Belphoebe


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Belphoebe

perfect maidenhood; epithet of Elizabeth I. [Br. Lit.: Faerie Queene]
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Timias experienced a similar obscuring of identity in Book IV after being spurned by Belphoebe: his Petrarchan abjection altered his appearance so profoundly that Prince Arthur failed to recognize him.
When Elizabeth was connected to martial women during her lifetime, other associative values were usually stressed: Diana, goddess of the hunt, was often used in court literature, but authors would link Elizabeth to her chastity and beauty rather than any explicitly violent tendencies--The Faerie Queene's virginal huntress Belphoebe, for example (Spenser 1590 and 1596).
These topics of virtue reveal themselves in several different ways throughout the poem: sometimes Spenser has his characters, such as Redcrosse, struggle with interpreting virtue; other times he depicts one virtue in several different ways via several different characters, as is the case with Elizabeth's simultaneous role as Una, Briotomart, Belphoebe, and Gloriana; alternatively, he may allow a character to narrate coming to virtuous knowledge, as is the case with Arthur and Gloriana.
On the contrary, the only fixed identification is that of Gloriana and Belphoebe as the public and private aspects of Elizabeth I:
The images of the warrior king, or David battling Goliath, which had been employed as appropriate to the reign of Henry VIII, (3) yielded under Elizabeth to those of Deborah, Astraea, Belphoebe and Tuccia the Virgin.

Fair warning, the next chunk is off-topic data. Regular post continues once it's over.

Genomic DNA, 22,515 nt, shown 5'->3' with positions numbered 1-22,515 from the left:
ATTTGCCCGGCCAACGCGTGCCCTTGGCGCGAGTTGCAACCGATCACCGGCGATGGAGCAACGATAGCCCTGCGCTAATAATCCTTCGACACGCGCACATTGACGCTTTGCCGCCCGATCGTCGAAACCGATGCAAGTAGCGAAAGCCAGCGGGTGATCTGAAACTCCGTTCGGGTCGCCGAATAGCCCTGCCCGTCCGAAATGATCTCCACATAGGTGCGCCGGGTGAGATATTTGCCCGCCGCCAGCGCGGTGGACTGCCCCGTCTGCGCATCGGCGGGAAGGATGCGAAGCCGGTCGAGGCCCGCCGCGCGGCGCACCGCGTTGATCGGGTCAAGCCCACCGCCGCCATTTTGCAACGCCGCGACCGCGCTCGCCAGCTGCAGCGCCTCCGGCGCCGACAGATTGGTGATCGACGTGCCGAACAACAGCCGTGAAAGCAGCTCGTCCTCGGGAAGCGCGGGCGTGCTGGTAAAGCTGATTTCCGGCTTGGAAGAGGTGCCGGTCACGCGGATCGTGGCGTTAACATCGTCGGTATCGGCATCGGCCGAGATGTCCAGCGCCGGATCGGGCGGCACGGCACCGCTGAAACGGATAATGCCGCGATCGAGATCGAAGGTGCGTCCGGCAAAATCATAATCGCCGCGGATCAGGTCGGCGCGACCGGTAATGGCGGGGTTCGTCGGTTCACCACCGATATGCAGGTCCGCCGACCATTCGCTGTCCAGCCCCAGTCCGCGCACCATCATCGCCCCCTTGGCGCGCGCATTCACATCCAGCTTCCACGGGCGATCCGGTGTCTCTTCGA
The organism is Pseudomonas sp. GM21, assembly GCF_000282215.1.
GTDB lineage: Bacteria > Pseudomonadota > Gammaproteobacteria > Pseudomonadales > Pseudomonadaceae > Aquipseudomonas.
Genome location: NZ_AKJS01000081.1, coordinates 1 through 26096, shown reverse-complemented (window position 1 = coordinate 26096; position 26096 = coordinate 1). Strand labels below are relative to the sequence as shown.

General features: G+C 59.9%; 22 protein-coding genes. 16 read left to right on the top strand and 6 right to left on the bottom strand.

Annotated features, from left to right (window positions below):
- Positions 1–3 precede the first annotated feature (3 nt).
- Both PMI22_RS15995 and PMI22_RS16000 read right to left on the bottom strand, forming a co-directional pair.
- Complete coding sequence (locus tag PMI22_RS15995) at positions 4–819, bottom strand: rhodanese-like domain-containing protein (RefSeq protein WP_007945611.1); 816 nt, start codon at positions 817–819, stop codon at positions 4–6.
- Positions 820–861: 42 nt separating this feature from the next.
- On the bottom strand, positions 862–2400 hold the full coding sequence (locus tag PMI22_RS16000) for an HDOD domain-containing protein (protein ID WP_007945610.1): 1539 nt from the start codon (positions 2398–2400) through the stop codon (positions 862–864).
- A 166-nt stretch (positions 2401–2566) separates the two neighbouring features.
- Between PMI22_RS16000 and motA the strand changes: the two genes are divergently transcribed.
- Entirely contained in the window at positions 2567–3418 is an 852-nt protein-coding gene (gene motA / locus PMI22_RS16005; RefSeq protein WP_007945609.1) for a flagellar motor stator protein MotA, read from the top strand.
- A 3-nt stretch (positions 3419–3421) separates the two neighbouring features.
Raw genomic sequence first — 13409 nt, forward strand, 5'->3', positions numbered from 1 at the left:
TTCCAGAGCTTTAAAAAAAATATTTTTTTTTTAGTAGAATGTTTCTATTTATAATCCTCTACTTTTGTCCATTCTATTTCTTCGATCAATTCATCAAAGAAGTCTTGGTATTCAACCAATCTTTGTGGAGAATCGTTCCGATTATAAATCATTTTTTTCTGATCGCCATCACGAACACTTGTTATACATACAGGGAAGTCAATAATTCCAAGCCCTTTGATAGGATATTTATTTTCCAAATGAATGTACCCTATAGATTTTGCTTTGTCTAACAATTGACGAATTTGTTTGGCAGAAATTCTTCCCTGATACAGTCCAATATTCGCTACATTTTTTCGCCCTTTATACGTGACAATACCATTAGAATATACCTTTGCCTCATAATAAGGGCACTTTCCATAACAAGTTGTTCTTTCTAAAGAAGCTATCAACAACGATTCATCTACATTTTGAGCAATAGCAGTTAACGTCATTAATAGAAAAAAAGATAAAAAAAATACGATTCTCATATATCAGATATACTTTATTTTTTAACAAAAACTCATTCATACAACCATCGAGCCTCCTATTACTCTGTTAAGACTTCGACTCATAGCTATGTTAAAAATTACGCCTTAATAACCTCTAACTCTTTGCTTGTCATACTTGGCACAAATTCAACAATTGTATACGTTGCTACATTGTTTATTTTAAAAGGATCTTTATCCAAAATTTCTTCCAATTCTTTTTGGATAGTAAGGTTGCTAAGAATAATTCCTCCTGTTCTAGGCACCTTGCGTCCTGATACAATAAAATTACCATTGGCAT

(Part I, 4.1.44) Added to these, Bess' unabbreviated name is Elzabeth (Part I, 4.1.42), another clue-giving detail whereby she becomes comparable to Elizabeth I, the Virgin Queen who was in the public eye an embodiment of charm and dignity and hailed as Gloriana, Belphoebe alongside the Phoenix Maid (Bell 300).
No record exists of her censure of Spenser for critically depicting in The Faerie Queene her treatment of Ralegh in the allegory of Belphoebe and Timias's relationship.
They saw Judith and Esther, Gloriana and Belphoebe, Diana the virgin huntress, and Minerva the wise protectress, and best of all their own beloved Queen and Mistress, come in this hour of danger in all simplicity to trust herself among them.'
A key example of this is the Garden of Adonis, which sexualizes Platonic theories of ideal forms, showing that the chastity of Belphoebe is missing the point so that she serves as an antithesis of Britomart.
So when Belphoebe defeats Braggadocchio in Book II, Spenser is endorsing the Queen's attack on 'the frivolous life of pleasure', hoping to celebrate the nation, Virgilian style, and direct his reader to 'the central tenets of Christian theology', rooting 'these somewhat contradictory ideals in the concrete particulars of the Elizabethan court' (100).
Belphoebe, a virgin huntress, reared by the goddess Diana, who cannot respond to the devotion offered by Prince Arthur's squire, Timias.
Badly injured himself, he is discovered by the virgin huntress Belphoebe. She cures his wounds with herbs, but he pines away from love of her.